Deep Plaid One guy trying to make some interesting decisions

Quick Connectrode Update

Posted on July 30, 2011

Deep Plaid Games' latest game, Connectrode, has had considerable success to date; I thought I'd post a compilation of some quick data and links:

  • We launched on July 2nd (not the best timing as many games were either launching, on sale, or releasing in-game specials over July 4th weekend).
  • We were reviewed by the Austin Chronicle on their blog, on July 13th.
  • We were reviewed by TouchArcade on July 18th.
  • We were featured by Apple (in "New & Notable" on the App Store) on July 21st.
  • Joystiq featured us in their "Portalbliss" column on July 27th.
  • Several other major app/game sites have done reviews, all of them positive.
  • Flixel creator Adam "Atomic" Saltsman tweeted about the game and mentioned it during a recent appearance on the TouchArcade podcast.
  • The game has hovered around the #10 position in both the Puzzle Games and Strategy Games categories on the App Store since being featured by Apple.
  • The game's peaks (to date) in the All Games category at ranking #70, and at #125 in all apps overall.
  • All of this is for the U.S. App Store. We've seen comparable success in the Australian, Canadian, and U.K. app stores, though with different timings.

The game is doing well financially as well, and the enthusiasm in most of the reviews and on Twitter is both humbling and exciting.

We're still planning an update with volume control support, and GameCenter support for leaderboards. There's also many requests for a harder difficulty mode, which is something I'm thinking a lot about and which may make it into the 1st or 2nd update we do, we'll see...!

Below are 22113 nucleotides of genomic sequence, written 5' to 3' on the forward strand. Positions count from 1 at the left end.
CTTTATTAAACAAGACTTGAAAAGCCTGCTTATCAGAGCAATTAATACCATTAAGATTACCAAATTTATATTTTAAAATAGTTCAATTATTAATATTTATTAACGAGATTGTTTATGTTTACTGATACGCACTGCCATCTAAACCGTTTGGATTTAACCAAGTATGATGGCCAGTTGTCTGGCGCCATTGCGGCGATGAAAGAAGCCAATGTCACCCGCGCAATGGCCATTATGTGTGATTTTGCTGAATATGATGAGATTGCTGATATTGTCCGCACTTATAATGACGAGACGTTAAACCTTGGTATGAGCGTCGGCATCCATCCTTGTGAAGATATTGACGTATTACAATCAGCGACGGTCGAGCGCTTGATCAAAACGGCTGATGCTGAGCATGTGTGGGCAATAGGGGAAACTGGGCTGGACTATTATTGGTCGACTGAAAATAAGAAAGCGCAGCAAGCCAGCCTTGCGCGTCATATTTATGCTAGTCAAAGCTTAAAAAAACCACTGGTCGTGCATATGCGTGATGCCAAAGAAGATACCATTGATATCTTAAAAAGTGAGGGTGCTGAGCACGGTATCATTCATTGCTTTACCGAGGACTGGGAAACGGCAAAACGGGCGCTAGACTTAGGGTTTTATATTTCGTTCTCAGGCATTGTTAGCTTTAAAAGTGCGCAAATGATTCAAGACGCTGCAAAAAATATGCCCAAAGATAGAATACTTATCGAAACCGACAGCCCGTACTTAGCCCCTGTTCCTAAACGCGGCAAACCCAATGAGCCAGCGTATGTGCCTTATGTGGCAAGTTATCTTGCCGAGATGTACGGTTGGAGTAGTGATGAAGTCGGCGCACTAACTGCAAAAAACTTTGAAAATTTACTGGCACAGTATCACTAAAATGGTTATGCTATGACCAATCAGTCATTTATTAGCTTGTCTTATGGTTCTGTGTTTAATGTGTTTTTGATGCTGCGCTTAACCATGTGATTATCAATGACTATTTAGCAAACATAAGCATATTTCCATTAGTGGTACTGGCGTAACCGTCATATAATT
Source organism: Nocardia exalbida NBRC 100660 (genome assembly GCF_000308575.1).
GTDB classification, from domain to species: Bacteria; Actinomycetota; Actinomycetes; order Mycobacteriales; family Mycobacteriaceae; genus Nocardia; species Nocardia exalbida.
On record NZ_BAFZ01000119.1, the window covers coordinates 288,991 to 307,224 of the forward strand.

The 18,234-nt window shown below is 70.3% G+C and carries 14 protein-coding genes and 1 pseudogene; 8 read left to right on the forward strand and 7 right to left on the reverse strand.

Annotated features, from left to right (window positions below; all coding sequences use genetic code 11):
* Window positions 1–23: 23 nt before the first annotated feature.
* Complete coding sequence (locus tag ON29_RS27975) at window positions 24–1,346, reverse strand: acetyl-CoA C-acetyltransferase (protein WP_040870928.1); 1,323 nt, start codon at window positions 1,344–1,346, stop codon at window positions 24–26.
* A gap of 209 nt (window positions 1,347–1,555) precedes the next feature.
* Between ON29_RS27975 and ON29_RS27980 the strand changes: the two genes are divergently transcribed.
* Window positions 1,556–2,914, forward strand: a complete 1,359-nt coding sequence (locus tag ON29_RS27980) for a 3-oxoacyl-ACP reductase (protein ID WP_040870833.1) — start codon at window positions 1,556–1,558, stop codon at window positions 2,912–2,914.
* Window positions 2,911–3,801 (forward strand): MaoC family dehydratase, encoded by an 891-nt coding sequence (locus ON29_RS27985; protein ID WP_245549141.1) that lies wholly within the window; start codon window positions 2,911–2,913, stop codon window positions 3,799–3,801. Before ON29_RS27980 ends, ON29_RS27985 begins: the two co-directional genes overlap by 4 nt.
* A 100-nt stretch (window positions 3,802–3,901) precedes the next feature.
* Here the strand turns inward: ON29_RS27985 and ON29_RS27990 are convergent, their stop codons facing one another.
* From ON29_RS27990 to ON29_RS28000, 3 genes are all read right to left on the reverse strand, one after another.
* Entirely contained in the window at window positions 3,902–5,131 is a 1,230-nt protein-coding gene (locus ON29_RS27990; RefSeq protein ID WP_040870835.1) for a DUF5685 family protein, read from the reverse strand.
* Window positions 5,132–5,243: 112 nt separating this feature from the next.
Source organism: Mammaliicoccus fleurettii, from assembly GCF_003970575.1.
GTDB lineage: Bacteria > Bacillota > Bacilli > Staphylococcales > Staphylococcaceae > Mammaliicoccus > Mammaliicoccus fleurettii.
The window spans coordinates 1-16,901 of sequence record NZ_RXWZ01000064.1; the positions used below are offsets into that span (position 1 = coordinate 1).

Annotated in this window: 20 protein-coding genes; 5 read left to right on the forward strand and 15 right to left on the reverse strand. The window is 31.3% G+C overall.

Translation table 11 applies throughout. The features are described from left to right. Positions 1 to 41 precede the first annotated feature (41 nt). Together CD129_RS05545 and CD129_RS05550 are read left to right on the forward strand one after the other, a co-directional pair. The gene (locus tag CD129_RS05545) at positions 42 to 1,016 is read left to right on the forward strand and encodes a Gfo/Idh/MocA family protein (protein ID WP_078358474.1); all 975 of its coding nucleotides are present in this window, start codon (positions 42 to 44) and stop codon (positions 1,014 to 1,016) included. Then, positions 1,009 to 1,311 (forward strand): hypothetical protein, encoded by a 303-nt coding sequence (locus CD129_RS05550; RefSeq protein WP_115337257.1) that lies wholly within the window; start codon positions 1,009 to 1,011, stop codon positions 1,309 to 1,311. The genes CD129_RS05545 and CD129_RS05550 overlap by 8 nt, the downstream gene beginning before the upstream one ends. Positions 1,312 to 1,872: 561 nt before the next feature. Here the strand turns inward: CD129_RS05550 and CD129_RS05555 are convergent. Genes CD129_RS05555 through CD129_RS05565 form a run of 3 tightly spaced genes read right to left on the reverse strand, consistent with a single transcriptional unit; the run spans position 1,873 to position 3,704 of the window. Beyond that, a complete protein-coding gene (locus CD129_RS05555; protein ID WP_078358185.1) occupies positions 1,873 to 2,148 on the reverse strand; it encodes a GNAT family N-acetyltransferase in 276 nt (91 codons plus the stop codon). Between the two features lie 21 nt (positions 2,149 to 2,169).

Fun times!

C.O.O.P. – My Global Game Jam 2011 game

Posted on February 2, 2011

I (and a team of 8 others) made a new Flixel game: it's called C.O.O.P. It's a Flash game, but to play it properly you need two players at the mouse/keyboard!

Play it Here!


Keyboard Player:

Move up/left/right/down: W, A, S, D

Shoot up/left/right/down: Arrow keys

Mouse Player:

Place object on game field: Click there.

Choose object to place: Click on buttons at bottom of screen, OR use the mouse-wheel.

How we made it: I led a team of 9 people in creating this game in 48 hours; it's built using the Flixel engine. It was intense, and some things about the final product are a little rough, but I'm very proud of what we accomplished!

Gameplay: One player is playing the game as a top-down shooter, using the keyboard. The other is playing something more like a tower defense game, placing items on the game field using the mouse. Both of them are cooperating to keep the "keyboard player" alive. This was the high concept I came into the jam with; the team agreed to run with the idea (our second choice was a game about getting pandas to mate - the theme of the jam was "extinction"); and run with it we did.

We're planning to clean it up, add a single-player mode, and try to sell it to a Flash portal - we'll see how that goes.

I'll write up a more detailed "postmortem" of the development process within the next few days, watch for that here. If you have any feedback, I'd love to hear it; just leave it in the comments below!

How to Design RMT That Doesn’t Suck

Posted on December 4, 2009
Today they make us pay for our guns. How long before we have to pay for our mustaches?

"This is serious, men! Today they make us pay for our guns - how long before we must pay for our mustaches?"

Ars Technica reports that Battlefield Heroes has changed its business model. Previously it was "free to play, and you can buy guns in-game with real money if you want, or you could buy them with in-game money for a reasonable price." They've now changed that last part to "in-game money for a ridiculously exorbitant price... did we mention that real-money option by the way?"

People seem unhappy about this.

Of course, there’s no way that this change could be made without people complaining; simply because there’s never been any change made to any online game, ever, that someone has not complained about, and the bigger the change, the more the complaint.